I’m disappointed by my butler’s name: Greg.
I knew he wouldn’t ever live up to my fantasy of a butler called Jeeves. But really, Greg? That’s the best you can do? His six-foot height, handsome face and tuxedo help, but not enough. I want a top hat and tails if you’re going to have the same name as a Brady.
Minutes later I have to hide my glee when Greg explains that he is not my butler; that my real butler is on his lunch break, and his name is Viktor. With a K. Now we’re talking.
I’m staying in a Penthouse on Crystal Symphony. Not a Penthouse Suite, which has a large living area and a corner of the balcony enclosed to create a fancy dining area. But our standard penthouse is very nice too. Jacuzzi, walk-in wardrobe (could’ve fit an extra person in there) and a complimentary minibar.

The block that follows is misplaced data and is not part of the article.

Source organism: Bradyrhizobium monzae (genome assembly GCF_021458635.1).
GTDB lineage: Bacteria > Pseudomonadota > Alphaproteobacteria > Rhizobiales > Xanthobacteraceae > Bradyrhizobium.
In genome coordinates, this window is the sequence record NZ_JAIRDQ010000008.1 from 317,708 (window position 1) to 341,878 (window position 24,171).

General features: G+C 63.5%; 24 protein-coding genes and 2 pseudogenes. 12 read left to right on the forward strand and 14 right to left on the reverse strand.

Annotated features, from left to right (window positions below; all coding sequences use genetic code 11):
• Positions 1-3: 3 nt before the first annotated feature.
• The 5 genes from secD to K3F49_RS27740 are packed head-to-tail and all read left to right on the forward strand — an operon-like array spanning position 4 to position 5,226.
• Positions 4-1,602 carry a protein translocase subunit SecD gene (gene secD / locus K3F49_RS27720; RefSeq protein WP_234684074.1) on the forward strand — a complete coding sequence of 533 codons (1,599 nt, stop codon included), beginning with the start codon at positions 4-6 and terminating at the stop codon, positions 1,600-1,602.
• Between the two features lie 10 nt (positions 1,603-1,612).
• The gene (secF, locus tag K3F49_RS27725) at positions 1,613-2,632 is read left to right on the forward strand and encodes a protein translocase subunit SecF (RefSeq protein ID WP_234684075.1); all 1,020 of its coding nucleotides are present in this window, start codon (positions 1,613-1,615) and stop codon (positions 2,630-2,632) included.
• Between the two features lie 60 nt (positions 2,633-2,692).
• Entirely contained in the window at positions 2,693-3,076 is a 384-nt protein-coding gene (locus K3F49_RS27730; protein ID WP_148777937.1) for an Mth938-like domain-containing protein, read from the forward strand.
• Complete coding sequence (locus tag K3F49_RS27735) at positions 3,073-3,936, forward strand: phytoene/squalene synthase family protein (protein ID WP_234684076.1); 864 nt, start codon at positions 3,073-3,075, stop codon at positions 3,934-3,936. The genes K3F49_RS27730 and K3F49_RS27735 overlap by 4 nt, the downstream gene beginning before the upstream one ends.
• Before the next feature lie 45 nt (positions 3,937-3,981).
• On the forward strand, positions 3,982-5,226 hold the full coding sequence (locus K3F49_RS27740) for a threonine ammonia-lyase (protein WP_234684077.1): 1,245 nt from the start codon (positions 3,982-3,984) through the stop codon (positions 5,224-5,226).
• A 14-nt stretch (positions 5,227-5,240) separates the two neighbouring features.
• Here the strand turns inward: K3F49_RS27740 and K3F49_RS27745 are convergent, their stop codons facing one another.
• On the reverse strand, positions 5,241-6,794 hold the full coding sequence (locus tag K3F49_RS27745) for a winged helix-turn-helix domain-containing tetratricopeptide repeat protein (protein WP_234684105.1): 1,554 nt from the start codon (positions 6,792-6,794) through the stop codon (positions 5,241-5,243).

It’s Viktor who makes it special. He brings afternoon canapés, makes our restaurant reservations, restocks the fridge and delivers room-service on a silver tray. As soon as we have unpacked, he asks us which bottle of spirits we’d like, and which brand. That’s also free of charge. Great perk for our cheeky sunset gin & tonics on the verandah every day before dinner. Room service breakfast is also a treat. I do not take chaos with my coffee, so I’ll do anything to avoid the buffet in the morning.
But I don’t know what else to do with Viktor. How does one get used to having a butler? It seems a little absurd to me. I can’t think of any other missions for him. Would it be offensive if I asked him to polish my shoes or fetch my room key when it stops working? (That always happens to me on cruises and in hotels – wtf! Someone invent a new system, please!) Is that a bit slave-like? Where do you draw the line between pampering butler and degraded slave?
And then I never know what to tip. And if gratuities are included the fare, does that really mean I don’t have to give any extra? It’s all becoming a bit stressful. I can’t handle it. I’m going to avoid Viktor for the rest of the cruise and just get my own sh*t.